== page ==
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Slowing down the heat to make a good beer

The conundrum for brewers is that a high level of yeast activity generates a high level of heat and the brewing process runs. This leads to the temperature at the bottom of the vat becoming very warm. If this process drifts out of control, it can ruin the beer and kill many yeast cells (a form of heat stress.) As yeast cells die this can result in the beer tasting bitter, eventually reaching the point where it is undrinkable.

New research has a solution. Here, providing the correct level of nutrients to yeast is key to keeping the fungal cells healthy. Essentially, knowing how much food is provided to the yeast during exposure to hot temperatures is the main factor that affects whether or not yeast cells remain healthy.

This information was gathered using advanced cell counting through a technique called flow cytometry. This method deploys laser technology to continuously measure cells in a liquid. The method is powerful and it can assess hundreds of thousands of yeast cells in seconds. The method enables scientists to identify damaged yeast cells and to understand how different conditions affect their survival or trigger damage.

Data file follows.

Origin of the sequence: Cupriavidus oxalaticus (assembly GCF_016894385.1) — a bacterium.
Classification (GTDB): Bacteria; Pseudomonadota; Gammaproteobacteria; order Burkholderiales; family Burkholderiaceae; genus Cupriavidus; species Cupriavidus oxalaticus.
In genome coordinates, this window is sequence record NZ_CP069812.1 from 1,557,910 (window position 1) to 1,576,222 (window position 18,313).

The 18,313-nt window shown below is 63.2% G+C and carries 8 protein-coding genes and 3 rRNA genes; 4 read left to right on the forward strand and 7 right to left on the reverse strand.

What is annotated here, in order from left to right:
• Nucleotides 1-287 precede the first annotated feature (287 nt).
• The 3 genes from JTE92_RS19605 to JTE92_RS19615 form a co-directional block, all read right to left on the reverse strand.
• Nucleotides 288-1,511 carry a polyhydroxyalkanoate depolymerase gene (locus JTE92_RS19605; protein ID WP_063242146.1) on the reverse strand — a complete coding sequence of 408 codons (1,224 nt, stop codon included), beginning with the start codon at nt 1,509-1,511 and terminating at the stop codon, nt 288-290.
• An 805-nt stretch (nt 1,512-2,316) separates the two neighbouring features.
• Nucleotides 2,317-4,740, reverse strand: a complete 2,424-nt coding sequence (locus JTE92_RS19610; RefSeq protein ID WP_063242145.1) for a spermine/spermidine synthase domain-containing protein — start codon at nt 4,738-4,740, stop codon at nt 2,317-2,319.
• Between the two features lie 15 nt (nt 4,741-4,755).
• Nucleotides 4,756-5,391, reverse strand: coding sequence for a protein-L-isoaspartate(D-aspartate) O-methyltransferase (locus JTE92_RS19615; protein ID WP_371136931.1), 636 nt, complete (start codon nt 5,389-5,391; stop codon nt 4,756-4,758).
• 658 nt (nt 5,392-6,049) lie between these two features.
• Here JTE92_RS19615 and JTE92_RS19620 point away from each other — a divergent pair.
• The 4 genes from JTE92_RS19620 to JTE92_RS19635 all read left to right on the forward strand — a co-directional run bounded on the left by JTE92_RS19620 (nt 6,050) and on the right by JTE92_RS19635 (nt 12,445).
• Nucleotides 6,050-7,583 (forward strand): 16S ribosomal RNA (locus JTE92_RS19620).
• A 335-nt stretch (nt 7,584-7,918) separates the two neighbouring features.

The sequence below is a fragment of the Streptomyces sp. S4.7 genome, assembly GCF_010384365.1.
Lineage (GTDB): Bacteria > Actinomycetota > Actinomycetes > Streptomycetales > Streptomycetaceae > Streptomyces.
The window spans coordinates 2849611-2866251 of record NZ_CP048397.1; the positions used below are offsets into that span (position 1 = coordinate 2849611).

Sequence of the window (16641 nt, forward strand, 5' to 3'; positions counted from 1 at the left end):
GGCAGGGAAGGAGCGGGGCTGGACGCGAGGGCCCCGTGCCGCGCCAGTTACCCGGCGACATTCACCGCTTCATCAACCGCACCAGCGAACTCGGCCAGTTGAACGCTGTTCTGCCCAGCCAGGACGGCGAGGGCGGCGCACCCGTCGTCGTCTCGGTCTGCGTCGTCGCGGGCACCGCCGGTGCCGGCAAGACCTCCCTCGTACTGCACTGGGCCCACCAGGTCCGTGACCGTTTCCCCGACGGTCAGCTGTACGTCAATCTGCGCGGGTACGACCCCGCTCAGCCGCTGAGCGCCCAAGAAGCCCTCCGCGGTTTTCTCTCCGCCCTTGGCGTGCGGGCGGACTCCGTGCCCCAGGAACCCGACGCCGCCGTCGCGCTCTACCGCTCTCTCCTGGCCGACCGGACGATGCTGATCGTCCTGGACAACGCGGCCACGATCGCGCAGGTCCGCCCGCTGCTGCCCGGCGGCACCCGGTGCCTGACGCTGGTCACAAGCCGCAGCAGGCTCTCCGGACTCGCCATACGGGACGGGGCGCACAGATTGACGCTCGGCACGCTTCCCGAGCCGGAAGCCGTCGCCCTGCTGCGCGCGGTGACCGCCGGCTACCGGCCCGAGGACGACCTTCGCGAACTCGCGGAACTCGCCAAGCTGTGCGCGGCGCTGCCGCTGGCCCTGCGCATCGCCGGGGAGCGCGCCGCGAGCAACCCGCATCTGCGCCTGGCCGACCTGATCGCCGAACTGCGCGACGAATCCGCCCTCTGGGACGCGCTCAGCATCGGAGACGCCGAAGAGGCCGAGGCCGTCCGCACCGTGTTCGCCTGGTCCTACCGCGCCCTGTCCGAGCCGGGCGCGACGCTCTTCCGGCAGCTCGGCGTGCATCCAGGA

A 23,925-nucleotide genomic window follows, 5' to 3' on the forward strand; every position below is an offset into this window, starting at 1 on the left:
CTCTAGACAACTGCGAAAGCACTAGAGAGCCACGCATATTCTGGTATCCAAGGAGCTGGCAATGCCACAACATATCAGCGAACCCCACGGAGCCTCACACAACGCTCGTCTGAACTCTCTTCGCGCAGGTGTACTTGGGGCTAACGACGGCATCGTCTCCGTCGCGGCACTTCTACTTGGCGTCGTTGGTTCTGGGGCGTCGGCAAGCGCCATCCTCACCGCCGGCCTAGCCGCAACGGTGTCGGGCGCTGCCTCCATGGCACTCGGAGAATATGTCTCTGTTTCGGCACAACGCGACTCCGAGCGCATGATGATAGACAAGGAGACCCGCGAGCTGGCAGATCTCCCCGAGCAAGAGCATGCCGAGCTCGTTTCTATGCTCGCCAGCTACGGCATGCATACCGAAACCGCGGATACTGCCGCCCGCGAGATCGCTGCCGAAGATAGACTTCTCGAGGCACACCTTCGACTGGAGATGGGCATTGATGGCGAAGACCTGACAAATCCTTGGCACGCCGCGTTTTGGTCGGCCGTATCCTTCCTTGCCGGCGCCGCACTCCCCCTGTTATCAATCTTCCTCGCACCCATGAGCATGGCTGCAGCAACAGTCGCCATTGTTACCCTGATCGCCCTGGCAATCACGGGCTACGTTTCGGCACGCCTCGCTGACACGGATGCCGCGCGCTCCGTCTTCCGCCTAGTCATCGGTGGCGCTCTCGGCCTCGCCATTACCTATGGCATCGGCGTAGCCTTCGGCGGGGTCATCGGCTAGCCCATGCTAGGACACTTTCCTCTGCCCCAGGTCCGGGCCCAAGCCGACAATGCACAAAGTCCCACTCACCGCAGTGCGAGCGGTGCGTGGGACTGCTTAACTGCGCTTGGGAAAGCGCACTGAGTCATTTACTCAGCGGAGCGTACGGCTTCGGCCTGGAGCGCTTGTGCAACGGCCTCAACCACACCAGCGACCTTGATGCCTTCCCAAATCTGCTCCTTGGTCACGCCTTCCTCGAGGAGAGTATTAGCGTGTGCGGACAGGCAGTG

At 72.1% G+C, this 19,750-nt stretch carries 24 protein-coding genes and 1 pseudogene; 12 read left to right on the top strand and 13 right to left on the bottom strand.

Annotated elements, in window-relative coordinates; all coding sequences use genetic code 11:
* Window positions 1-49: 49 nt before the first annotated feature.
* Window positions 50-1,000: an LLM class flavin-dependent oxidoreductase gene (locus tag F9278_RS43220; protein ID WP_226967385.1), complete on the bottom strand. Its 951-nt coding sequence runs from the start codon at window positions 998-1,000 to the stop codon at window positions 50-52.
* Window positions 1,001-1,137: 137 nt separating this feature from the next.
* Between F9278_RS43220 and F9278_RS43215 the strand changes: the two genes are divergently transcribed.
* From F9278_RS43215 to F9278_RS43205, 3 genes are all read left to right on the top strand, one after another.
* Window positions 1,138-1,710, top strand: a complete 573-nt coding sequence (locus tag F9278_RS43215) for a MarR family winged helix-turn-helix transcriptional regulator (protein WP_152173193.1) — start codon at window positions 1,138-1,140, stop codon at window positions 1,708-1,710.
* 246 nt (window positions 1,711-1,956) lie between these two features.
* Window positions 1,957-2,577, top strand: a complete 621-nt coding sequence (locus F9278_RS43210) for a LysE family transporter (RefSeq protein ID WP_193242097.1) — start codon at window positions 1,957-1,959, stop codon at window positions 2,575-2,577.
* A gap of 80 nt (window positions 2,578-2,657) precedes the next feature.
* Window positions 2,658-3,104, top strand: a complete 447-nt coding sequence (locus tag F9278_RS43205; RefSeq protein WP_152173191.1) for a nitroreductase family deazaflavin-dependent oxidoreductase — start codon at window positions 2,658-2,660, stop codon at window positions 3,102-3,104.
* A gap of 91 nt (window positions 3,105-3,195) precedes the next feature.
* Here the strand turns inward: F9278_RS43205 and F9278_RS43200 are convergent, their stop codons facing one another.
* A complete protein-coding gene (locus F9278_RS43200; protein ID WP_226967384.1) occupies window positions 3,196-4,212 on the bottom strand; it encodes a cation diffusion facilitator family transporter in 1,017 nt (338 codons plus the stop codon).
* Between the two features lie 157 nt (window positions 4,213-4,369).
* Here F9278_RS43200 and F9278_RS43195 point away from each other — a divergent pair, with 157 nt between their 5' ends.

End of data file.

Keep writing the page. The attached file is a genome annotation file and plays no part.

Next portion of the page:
By varying levels of nutrients, the researchers demonstrated that damage to a population of yeast from heat can be reversed under the correct conditions. Yeast used in brewing is especially adapted to particular environments, tailored to produce certain flavors. This means that careful analysis is required to decide upon the optimal nutrients. However, once this is established, then yeast populations can be controlled and better established to survive the brewing process.

By fermentation, the yeast species Saccharomyces cerevisiae converts carbohydrates to carbon dioxide and alcohols – for thousands of years the carbon dioxide has been used in baking and the alcohol in alcoholic beverages. It is of key industrial importance.

The research was carried out at the Institute of Biological, Environmental and Rural Sciences at Aberystwyth University (Wales, U.K.) The findings have been published in the journal Environmental Microbiology. The research paper is headed “Surviving the heat: Heterogeneity of response in Saccharomyces cerevisiaeprovides insight into thermal damage to the membrane.”

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